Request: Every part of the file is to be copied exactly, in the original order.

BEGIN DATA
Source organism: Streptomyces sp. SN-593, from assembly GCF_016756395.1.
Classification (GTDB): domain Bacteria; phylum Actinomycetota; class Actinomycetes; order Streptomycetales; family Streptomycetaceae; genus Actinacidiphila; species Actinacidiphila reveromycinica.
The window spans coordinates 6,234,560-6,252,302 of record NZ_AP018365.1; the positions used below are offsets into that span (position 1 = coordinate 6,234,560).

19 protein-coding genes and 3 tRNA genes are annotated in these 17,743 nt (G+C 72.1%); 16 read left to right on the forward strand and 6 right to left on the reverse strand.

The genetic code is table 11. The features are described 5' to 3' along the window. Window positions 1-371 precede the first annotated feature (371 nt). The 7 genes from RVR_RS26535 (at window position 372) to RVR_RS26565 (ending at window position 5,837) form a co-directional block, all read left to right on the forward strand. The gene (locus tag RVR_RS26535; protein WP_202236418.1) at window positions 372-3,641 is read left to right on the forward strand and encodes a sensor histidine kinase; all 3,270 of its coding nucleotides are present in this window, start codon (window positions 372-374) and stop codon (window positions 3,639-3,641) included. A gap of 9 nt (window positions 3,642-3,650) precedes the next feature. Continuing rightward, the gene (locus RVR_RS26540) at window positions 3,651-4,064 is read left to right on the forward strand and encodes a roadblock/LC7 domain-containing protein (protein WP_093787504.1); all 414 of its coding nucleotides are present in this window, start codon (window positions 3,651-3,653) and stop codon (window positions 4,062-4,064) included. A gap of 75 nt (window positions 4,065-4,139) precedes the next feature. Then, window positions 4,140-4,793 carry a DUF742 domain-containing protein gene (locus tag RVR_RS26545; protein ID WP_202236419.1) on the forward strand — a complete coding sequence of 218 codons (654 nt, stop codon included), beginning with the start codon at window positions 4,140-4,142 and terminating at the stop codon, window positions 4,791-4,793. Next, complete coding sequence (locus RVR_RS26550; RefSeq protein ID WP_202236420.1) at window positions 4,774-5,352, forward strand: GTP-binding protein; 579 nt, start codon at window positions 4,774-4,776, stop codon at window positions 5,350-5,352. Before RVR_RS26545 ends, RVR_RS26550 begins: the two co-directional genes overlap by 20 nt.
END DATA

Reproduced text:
Source organism: Streptomyces sp. SN-593, from assembly GCF_016756395.1.
Classification (GTDB): domain Bacteria; phylum Actinomycetota; class Actinomycetes; order Streptomycetales; family Streptomycetaceae; genus Actinacidiphila; species Actinacidiphila reveromycinica.
The window spans coordinates 6,234,560-6,252,302 of record NZ_AP018365.1; the positions used below are offsets into that span (position 1 = coordinate 6,234,560).

19 protein-coding genes and 3 tRNA genes are annotated in these 17,743 nt (G+C 72.1%); 16 read left to right on the forward strand and 6 right to left on the reverse strand.

The genetic code is table 11. The features are described 5' to 3' along the window. Window positions 1-371 precede the first annotated feature (371 nt). The 7 genes from RVR_RS26535 (at window position 372) to RVR_RS26565 (ending at window position 5,837) form a co-directional block, all read left to right on the forward strand. The gene (locus tag RVR_RS26535; protein WP_202236418.1) at window positions 372-3,641 is read left to right on the forward strand and encodes a sensor histidine kinase; all 3,270 of its coding nucleotides are present in this window, start codon (window positions 372-374) and stop codon (window positions 3,639-3,641) included. A gap of 9 nt (window positions 3,642-3,650) precedes the next feature. Continuing rightward, the gene (locus RVR_RS26540) at window positions 3,651-4,064 is read left to right on the forward strand and encodes a roadblock/LC7 domain-containing protein (protein WP_093787504.1); all 414 of its coding nucleotides are present in this window, start codon (window positions 3,651-3,653) and stop codon (window positions 4,062-4,064) included. A gap of 75 nt (window positions 4,065-4,139) precedes the next feature. Then, window positions 4,140-4,793 carry a DUF742 domain-containing protein gene (locus tag RVR_RS26545; protein ID WP_202236419.1) on the forward strand — a complete coding sequence of 218 codons (654 nt, stop codon included), beginning with the start codon at window positions 4,140-4,142 and terminating at the stop codon, window positions 4,791-4,793. Next, complete coding sequence (locus RVR_RS26550; RefSeq protein ID WP_202236420.1) at window positions 4,774-5,352, forward strand: GTP-binding protein; 579 nt, start codon at window positions 4,774-4,776, stop codon at window positions 5,350-5,352. Before RVR_RS26545 ends, RVR_RS26550 begins: the two co-directional genes overlap by 20 nt.